American Association for Cancer Research
00085472can170319-sup-178309_3_supp_4297985_gwz7fg.pdf (362.92 kB)

Supplement from RUNX1 Upregulation by Cytotoxic Drugs Promotes Apoptosis

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journal contribution
posted on 2023-03-31, 01:04 authored by Daniel Speidel, Jasmin Wellbrock, Melissa Abas

This file contains a schematic of mouse RUNX1 isoforms, data on RUNX1 upregulation in EL-4 cells as well as additional results elucidating the consequences of RUNX1 overexpression in Namalwa and Ba/F3 cells. This file also contains an additional paragraph of discussion related to the importance of post-translational modifications and related references.


Anthony Rothe Memorial Trust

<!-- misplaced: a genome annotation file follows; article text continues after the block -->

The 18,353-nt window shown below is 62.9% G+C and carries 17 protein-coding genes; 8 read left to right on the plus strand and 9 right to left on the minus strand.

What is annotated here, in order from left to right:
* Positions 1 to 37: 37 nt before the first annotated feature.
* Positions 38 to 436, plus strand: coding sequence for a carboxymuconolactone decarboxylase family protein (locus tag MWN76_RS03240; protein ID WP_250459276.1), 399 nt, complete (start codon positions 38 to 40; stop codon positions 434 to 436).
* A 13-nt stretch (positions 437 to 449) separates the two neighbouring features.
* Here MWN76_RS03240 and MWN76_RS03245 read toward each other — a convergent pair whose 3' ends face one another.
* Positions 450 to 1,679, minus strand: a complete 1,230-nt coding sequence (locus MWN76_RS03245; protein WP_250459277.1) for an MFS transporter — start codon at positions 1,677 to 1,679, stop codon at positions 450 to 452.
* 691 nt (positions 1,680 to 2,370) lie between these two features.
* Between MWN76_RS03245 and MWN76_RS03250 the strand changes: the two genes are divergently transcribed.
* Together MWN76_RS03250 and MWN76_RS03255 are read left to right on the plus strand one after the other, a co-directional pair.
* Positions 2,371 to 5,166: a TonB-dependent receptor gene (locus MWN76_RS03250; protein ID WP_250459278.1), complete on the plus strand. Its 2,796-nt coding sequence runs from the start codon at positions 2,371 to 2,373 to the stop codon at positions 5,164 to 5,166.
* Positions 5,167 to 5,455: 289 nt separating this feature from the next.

Mutations in the RUNX1 gene have been associated with chemotherapy resistance and poor prognosis in patients with acute myeloid leukemia (AML), T-cell acute lymphoblastic leukemia, and myelodysplastic syndromes. However, the underlying mechanisms connecting RUNX1 to the success of therapy remain elusive. Here we explore the hypothesis that RUNX1 is directly involved in the response of hematopoietic cells to cytotoxic agents. RUNX1 was upregulated posttranscriptionally by cytotoxic agents in C57BL/6 mice in vivo and hematopoietic cell lines. Upregulation was also seen in primary human AML cells after treatment with cytarabine in vitro. Upon overexpression, RUNX1 restricted proliferation, promoted apoptosis, and augmented the DNA damage response. This unknown activity of RUNX1 required an intact runt homology domain (RHD), a domain where most leukemia-associated point mutations cluster. Consistent with this, two RHD-defective RUNX1 proteins lacked any antiproliferative or apoptotic activity, and RHD-defective (K83N, N109D) mutant RUNX1 conferred resistance to ionizing radiation when overexpressed in Ba/F3 cells under certain conditions. Our experiments reveal a novel function of RUNX1 and offer an explanation for the link between RUNX1 mutations and chemotherapy and radiation resistance. Moreover, these data suggest that pharmacologic modulation of RUNX1 might be an attractive new approach to treat hematologic malignancies. Cancer Res; 77(24); 6818–24. ©2017 AACR.